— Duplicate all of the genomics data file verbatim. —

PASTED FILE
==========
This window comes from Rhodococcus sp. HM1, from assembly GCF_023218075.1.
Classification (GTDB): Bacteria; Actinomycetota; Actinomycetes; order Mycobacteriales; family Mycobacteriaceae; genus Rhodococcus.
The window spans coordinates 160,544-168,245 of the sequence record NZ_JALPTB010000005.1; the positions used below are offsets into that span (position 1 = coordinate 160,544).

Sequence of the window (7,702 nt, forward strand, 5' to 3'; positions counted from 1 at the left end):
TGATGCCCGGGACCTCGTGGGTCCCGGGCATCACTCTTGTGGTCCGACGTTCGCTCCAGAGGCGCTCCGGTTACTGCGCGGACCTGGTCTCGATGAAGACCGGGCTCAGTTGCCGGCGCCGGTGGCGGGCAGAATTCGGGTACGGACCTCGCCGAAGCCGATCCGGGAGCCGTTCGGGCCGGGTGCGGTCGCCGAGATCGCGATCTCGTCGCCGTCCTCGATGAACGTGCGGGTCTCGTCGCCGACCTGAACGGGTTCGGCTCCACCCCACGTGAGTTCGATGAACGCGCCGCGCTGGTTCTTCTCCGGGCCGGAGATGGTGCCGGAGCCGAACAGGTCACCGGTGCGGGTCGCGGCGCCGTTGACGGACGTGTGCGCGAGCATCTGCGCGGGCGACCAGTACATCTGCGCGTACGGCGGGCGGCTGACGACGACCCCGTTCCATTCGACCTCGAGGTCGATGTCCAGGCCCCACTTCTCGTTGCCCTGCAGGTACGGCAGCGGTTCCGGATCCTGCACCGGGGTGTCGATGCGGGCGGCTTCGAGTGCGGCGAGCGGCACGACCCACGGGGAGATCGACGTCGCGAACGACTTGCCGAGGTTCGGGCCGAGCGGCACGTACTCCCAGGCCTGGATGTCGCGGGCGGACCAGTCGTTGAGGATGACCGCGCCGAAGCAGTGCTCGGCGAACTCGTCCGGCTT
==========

This window comes from Rhodococcus sp. HM1, from assembly GCF_023218075.1.
Classification (GTDB): Bacteria; Actinomycetota; Actinomycetes; order Mycobacteriales; family Mycobacteriaceae; genus Rhodococcus.
The window spans coordinates 160,544-168,245 of the sequence record NZ_JALPTB010000005.1; the positions used below are offsets into that span (position 1 = coordinate 160,544).

Sequence of the window (7,702 nt, forward strand, 5' to 3'; positions counted from 1 at the left end):
TGATGCCCGGGACCTCGTGGGTCCCGGGCATCACTCTTGTGGTCCGACGTTCGCTCCAGAGGCGCTCCGGTTACTGCGCGGACCTGGTCTCGATGAAGACCGGGCTCAGTTGCCGGCGCCGGTGGCGGGCAGAATTCGGGTACGGACCTCGCCGAAGCCGATCCGGGAGCCGTTCGGGCCGGGTGCGGTCGCCGAGATCGCGATCTCGTCGCCGTCCTCGATGAACGTGCGGGTCTCGTCGCCGACCTGAACGGGTTCGGCTCCACCCCACGTGAGTTCGATGAACGCGCCGCGCTGGTTCTTCTCCGGGCCGGAGATGGTGCCGGAGCCGAACAGGTCACCGGTGCGGGTCGCGGCGCCGTTGACGGACGTGTGCGCGAGCATCTGCGCGGGCGACCAGTACATCTGCGCGTACGGCGGGCGGCTGACGACGACCCCGTTCCATTCGACCTCGAGGTCGATGTCCAGGCCCCACTTCTCGTTGCCCTGCAGGTACGGCAGCGGTTCCGGATCCTGCACCGGGGTGTCGATGCGGGCGGCTTCGAGTGCGGCGAGCGGCACGACCCACGGGGAGATCGACGTCGCGAACGACTTGCCGAGGTTCGGGCCGAGCGGCACGTACTCCCAGGCCTGGATGTCGCGGGCGGACCAGTCGTTGAGGATGACCGCGCCGAAGCAGTGCTCGGCGAACTCGTCCGGCTT